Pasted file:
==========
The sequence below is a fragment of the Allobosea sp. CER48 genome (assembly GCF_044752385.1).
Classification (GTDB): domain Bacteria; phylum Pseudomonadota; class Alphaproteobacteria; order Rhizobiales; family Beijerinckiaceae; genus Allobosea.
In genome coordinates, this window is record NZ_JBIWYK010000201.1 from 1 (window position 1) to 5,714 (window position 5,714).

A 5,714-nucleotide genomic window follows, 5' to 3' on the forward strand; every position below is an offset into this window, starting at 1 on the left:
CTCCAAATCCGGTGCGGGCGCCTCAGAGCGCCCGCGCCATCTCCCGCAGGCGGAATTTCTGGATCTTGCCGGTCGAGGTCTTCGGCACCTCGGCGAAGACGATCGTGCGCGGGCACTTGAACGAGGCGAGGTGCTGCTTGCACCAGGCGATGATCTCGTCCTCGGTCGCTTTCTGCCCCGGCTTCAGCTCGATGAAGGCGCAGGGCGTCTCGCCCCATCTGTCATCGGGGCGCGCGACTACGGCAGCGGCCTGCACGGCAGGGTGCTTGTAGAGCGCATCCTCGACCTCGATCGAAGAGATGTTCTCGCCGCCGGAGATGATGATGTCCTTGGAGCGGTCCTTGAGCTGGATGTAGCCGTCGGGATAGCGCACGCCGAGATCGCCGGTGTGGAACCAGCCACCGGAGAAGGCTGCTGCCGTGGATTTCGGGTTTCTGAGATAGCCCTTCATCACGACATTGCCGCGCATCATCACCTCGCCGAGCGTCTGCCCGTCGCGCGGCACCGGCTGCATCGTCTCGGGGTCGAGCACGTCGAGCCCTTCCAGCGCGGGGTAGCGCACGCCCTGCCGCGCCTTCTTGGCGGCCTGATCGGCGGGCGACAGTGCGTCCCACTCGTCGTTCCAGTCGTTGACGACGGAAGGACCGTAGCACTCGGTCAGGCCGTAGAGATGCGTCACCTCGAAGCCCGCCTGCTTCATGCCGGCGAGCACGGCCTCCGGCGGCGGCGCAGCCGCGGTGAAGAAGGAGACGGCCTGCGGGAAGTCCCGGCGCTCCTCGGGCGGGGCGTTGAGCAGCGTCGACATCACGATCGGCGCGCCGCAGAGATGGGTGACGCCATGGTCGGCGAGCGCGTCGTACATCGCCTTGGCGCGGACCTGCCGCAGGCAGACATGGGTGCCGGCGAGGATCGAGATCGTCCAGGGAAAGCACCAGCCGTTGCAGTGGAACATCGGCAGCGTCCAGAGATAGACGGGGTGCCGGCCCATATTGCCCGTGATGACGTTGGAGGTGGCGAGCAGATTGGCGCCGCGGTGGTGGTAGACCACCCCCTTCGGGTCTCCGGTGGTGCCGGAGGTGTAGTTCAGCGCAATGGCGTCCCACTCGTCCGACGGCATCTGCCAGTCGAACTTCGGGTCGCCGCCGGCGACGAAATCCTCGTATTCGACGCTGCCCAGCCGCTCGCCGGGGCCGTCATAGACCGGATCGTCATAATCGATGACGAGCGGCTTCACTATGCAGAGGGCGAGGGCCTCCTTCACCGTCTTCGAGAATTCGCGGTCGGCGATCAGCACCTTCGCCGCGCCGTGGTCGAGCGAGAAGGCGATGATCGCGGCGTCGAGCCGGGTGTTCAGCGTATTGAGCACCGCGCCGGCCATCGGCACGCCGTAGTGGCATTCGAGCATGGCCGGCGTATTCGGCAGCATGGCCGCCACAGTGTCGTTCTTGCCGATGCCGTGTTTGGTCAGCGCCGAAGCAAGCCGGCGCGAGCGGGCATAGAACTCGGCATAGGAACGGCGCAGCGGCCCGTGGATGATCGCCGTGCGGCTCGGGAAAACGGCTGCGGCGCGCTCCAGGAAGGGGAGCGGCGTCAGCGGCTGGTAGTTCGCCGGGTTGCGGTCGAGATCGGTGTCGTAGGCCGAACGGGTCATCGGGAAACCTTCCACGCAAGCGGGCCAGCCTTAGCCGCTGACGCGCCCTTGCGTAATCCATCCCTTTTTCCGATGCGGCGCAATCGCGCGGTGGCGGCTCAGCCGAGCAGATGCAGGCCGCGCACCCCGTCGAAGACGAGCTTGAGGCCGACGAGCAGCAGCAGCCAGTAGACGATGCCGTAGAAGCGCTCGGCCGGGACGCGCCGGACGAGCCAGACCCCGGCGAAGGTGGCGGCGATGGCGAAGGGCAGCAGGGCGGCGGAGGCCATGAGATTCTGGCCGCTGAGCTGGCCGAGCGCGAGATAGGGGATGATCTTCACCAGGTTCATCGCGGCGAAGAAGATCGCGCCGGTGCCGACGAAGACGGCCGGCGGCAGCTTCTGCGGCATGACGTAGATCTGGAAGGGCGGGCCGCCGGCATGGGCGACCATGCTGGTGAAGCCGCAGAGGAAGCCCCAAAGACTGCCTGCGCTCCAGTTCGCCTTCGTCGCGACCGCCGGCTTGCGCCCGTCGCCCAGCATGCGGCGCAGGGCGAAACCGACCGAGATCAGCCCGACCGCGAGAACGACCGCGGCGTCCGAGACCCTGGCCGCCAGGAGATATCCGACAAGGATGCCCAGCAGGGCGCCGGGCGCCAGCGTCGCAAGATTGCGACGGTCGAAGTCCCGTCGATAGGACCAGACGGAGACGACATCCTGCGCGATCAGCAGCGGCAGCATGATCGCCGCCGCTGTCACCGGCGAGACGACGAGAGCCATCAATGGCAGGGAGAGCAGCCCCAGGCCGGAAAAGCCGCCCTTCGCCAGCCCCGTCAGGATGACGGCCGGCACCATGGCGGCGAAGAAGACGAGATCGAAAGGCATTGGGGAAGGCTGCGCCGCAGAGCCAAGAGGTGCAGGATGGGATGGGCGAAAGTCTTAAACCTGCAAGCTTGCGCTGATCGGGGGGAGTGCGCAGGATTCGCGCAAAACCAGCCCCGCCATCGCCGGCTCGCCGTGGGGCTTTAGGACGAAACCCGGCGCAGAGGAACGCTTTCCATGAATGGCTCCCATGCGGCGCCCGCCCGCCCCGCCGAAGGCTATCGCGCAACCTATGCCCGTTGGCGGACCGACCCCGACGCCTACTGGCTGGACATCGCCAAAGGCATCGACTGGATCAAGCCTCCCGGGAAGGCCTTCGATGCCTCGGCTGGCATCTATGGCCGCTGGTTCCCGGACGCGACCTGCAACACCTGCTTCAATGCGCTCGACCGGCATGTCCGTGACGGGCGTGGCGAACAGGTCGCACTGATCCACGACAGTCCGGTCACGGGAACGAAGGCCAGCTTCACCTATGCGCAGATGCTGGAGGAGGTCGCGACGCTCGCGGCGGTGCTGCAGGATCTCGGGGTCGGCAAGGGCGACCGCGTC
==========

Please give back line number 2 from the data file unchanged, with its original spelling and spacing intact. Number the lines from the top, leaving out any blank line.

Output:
Classification (GTDB): domain Bacteria; phylum Pseudomonadota; class Alphaproteobacteria; order Rhizobiales; family Beijerinckiaceae; genus Allobosea.